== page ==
someone codes a sloppy app that uses the exact same pattern – but they
should probably be flogged anyway)

alert tcp any any -> any 80 (msg:”agentless http request to
www.microsoft.com (possible blackworm infection)”; dsize:92;
content:”get / http/1.1|0d0a|host|3a20|www.microsoft.com|0d0a|
connection|3a20|keep-alive|0d0a|cache-control|3a20|no-cache|0d0a0d0a|”;
classtype:misc-activity; sid:1000377; rev:1;)

thanks, we will update further as information becomes available, if
necessary.

good luck,

gadi evron,
ge@beyondsecurity.com.

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  • http://www.bleedingsnort.com Matt Jonkman

    Current iteration, slight tweaks.

    BleedingSnort.

  • http://aviv.raffon.net Aviv Raff

    I will not take for granted the number in the counter as a representative of the real number of ppl who are infected.
    Someone can easily increase the number in the counter, as it doesn’t check for multiple requests from the same IP address.

  • joe doe

    Additional details on the worm (technical) can be found at:
    http://blogs.securiteam.com/index.php/archives/229 and http://www.f-secure.com/v-descs/nyxem_e.shtml

  • sunshine

    The counter numbers may not be 100% accurate as we explained, but hundreds of thousands will be effected as things stand right now.

    We’ve been following that counter and no tampering beyond disconnecting users reporting twice and/or some of us researchers seem to have added to that number. It’s been growing steadily.

    We hope that enough will happen to make this a “nothing”, but people should update their anti viruses for whatever this will help with diminishing the number of effected users.

  • sunshine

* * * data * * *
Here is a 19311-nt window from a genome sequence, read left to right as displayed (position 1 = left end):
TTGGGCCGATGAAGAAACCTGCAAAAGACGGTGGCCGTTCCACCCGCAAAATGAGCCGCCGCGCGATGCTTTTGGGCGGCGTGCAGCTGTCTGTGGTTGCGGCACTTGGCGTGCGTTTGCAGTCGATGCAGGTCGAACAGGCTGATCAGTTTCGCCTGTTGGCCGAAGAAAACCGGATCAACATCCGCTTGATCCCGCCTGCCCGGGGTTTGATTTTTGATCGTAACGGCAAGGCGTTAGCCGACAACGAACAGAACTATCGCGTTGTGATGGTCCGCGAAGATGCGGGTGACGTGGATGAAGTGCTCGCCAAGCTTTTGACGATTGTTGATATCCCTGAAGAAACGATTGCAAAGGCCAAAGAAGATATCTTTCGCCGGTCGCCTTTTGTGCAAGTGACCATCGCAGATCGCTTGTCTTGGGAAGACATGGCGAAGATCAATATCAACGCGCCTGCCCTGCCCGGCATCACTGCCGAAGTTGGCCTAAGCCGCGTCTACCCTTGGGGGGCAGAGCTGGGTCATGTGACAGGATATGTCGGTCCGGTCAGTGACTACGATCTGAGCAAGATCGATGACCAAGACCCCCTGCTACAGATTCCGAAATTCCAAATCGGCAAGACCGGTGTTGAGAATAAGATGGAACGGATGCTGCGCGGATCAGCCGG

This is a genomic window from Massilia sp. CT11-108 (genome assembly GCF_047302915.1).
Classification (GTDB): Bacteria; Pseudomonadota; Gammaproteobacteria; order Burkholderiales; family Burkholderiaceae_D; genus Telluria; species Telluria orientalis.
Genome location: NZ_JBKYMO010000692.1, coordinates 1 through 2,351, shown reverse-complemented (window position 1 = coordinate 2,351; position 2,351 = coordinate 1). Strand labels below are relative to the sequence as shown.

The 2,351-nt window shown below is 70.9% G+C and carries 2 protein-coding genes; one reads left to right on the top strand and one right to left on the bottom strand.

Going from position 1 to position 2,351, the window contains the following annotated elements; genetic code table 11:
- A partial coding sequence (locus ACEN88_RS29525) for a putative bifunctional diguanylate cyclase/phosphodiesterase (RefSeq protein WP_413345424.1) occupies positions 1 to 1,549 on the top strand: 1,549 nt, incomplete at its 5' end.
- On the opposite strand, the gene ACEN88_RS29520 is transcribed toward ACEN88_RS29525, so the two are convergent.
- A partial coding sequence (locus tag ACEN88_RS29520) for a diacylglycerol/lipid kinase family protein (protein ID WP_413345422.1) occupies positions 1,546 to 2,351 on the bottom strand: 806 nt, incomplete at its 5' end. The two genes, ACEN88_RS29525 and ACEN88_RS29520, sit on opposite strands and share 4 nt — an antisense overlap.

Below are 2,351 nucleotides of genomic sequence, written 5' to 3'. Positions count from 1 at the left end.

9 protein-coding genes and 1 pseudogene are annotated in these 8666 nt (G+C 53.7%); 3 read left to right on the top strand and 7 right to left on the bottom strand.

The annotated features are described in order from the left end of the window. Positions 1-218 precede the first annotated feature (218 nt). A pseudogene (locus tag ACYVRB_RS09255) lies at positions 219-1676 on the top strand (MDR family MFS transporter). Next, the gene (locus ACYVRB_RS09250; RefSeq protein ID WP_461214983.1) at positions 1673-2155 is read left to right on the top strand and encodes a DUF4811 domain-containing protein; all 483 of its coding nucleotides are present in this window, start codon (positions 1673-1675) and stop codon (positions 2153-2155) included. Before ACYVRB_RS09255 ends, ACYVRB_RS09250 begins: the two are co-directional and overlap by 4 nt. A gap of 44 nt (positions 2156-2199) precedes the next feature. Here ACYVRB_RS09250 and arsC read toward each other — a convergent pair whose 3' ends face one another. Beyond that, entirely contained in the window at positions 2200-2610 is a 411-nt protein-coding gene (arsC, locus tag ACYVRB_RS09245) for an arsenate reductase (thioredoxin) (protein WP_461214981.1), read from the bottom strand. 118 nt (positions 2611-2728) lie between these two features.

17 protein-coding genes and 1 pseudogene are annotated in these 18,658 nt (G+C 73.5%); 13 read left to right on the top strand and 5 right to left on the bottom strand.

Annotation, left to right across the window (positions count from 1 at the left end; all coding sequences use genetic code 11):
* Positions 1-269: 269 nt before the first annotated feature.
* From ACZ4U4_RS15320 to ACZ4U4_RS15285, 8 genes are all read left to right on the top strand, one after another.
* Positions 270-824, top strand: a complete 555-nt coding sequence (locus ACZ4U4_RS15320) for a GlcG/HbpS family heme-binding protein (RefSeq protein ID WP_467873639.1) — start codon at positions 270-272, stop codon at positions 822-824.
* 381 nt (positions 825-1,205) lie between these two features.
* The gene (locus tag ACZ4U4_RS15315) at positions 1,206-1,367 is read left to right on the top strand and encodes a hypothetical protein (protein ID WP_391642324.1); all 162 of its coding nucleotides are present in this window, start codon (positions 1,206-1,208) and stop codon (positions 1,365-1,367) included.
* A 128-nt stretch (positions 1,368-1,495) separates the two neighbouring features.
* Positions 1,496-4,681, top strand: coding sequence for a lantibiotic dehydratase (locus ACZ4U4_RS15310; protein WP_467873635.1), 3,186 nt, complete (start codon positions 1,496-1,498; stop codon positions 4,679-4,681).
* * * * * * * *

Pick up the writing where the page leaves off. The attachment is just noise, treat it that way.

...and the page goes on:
CME number is now available:
    Say hello to CME-24!

    That should help solve the naming confusion.

    Should be on cme.mitre.org shortly.

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  • http://www.soultalkstories.com Roger King

    What anyi virus programmes would you suggest?
    Thanks
    Roger King

  • sunshine

    Any current anti virus should be okay, most of them handle this worm now.

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  • http://www.acert.1stiocmd.army.mil Michael Miller

    I work for the Army Computer Response Team and I have been tasked to try to get a listing of the ip’s that are being sent to the counter. We are trying to get a handle on a mitigation strategy to combat this and clean any Army systems that are infected. I read the SANS article (http://isc.sans.org/diary.php?storyid=1067) that had your blog link.

    CNO ACERT TOC ( Mike )

    COMPUTER NETWORK OPERATIONS
    ARMY COMPUTER EMERGENCY RESPONSE TEAM
    TACTICAL OPERATIONS CENTER
    The CNO ACERT TOC can be contacted:
    Via phone at 1-888-203-6332, 703-706-1113, 703-806-1035, DSN 235-1113
    Via secure phone at 1-888-203-6332, 703-706-1113, DSN 235-1113
    Via nonsecure fax at 703-806-1152, DSN 656-1152
    Via secure fax at 703-806-1004, DSN 656-1004
    Via NSTS Phone at 964-7680/7679
    Via Secure ISDN at 703-706-2291/2292
    Via NIPRNET at army.virus@mi.army.mil
    VIA SIPRNET at acert_virus_team@1stiocmd.army.smil.mil
    NIPRNET Website: https://www.acert.1stiocmd.army.mil
    SIPRNET Website: http://www.acert.army.smil.mil
    PGP Key available from the ACERT Website

  • sunshine

    There is a users’ FAQ posted here:
    http://blogs.securiteam.com/?p=260